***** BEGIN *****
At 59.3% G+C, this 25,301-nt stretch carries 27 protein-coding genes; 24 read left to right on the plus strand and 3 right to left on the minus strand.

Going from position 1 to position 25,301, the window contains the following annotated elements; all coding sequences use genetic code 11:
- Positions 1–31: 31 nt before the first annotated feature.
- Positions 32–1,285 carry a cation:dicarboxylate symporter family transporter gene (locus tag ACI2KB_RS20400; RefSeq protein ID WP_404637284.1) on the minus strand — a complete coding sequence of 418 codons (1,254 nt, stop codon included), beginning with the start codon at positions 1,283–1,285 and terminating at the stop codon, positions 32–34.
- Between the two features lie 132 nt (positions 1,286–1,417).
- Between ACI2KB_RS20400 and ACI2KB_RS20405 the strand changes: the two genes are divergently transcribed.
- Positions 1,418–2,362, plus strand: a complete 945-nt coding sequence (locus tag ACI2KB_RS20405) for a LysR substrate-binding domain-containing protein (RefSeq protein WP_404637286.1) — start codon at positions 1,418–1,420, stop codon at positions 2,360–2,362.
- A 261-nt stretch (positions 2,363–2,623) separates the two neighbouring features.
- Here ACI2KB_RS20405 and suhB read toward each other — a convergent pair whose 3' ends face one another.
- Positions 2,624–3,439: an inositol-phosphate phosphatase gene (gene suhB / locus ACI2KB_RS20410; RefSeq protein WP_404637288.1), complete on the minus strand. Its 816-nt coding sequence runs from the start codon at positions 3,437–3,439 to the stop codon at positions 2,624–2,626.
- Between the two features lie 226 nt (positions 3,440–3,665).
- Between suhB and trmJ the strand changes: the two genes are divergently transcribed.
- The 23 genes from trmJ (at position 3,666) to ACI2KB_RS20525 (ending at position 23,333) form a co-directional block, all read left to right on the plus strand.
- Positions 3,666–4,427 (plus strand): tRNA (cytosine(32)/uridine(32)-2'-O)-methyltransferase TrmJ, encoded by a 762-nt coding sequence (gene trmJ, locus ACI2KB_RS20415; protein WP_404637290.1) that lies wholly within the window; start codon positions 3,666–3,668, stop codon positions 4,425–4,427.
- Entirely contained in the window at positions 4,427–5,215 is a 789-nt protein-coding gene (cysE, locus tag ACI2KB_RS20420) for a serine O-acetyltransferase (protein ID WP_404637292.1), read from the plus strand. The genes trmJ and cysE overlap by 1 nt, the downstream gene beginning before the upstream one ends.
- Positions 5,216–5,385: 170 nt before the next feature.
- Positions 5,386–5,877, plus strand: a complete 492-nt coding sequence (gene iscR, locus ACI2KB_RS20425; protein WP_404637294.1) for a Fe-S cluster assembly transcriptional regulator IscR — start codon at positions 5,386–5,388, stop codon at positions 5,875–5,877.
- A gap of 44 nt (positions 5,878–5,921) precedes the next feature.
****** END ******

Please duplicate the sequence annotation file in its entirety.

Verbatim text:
At 59.3% G+C, this 25,301-nt stretch carries 27 protein-coding genes; 24 read left to right on the plus strand and 3 right to left on the minus strand.

Going from position 1 to position 25,301, the window contains the following annotated elements; all coding sequences use genetic code 11:
- Positions 1–31: 31 nt before the first annotated feature.
- Positions 32–1,285 carry a cation:dicarboxylate symporter family transporter gene (locus tag ACI2KB_RS20400; RefSeq protein ID WP_404637284.1) on the minus strand — a complete coding sequence of 418 codons (1,254 nt, stop codon included), beginning with the start codon at positions 1,283–1,285 and terminating at the stop codon, positions 32–34.
- Between the two features lie 132 nt (positions 1,286–1,417).
- Between ACI2KB_RS20400 and ACI2KB_RS20405 the strand changes: the two genes are divergently transcribed.
- Positions 1,418–2,362, plus strand: a complete 945-nt coding sequence (locus tag ACI2KB_RS20405) for a LysR substrate-binding domain-containing protein (RefSeq protein WP_404637286.1) — start codon at positions 1,418–1,420, stop codon at positions 2,360–2,362.
- A 261-nt stretch (positions 2,363–2,623) separates the two neighbouring features.
- Here ACI2KB_RS20405 and suhB read toward each other — a convergent pair whose 3' ends face one another.
- Positions 2,624–3,439: an inositol-phosphate phosphatase gene (gene suhB / locus ACI2KB_RS20410; RefSeq protein WP_404637288.1), complete on the minus strand. Its 816-nt coding sequence runs from the start codon at positions 3,437–3,439 to the stop codon at positions 2,624–2,626.
- Between the two features lie 226 nt (positions 3,440–3,665).
- Between suhB and trmJ the strand changes: the two genes are divergently transcribed.
- The 23 genes from trmJ (at position 3,666) to ACI2KB_RS20525 (ending at position 23,333) form a co-directional block, all read left to right on the plus strand.
- Positions 3,666–4,427 (plus strand): tRNA (cytosine(32)/uridine(32)-2'-O)-methyltransferase TrmJ, encoded by a 762-nt coding sequence (gene trmJ, locus ACI2KB_RS20415; protein WP_404637290.1) that lies wholly within the window; start codon positions 3,666–3,668, stop codon positions 4,425–4,427.
- Entirely contained in the window at positions 4,427–5,215 is a 789-nt protein-coding gene (cysE, locus tag ACI2KB_RS20420) for a serine O-acetyltransferase (protein ID WP_404637292.1), read from the plus strand. The genes trmJ and cysE overlap by 1 nt, the downstream gene beginning before the upstream one ends.
- Positions 5,216–5,385: 170 nt before the next feature.
- Positions 5,386–5,877, plus strand: a complete 492-nt coding sequence (gene iscR, locus ACI2KB_RS20425; protein WP_404637294.1) for a Fe-S cluster assembly transcriptional regulator IscR — start codon at positions 5,386–5,388, stop codon at positions 5,875–5,877.
- A gap of 44 nt (positions 5,878–5,921) precedes the next feature.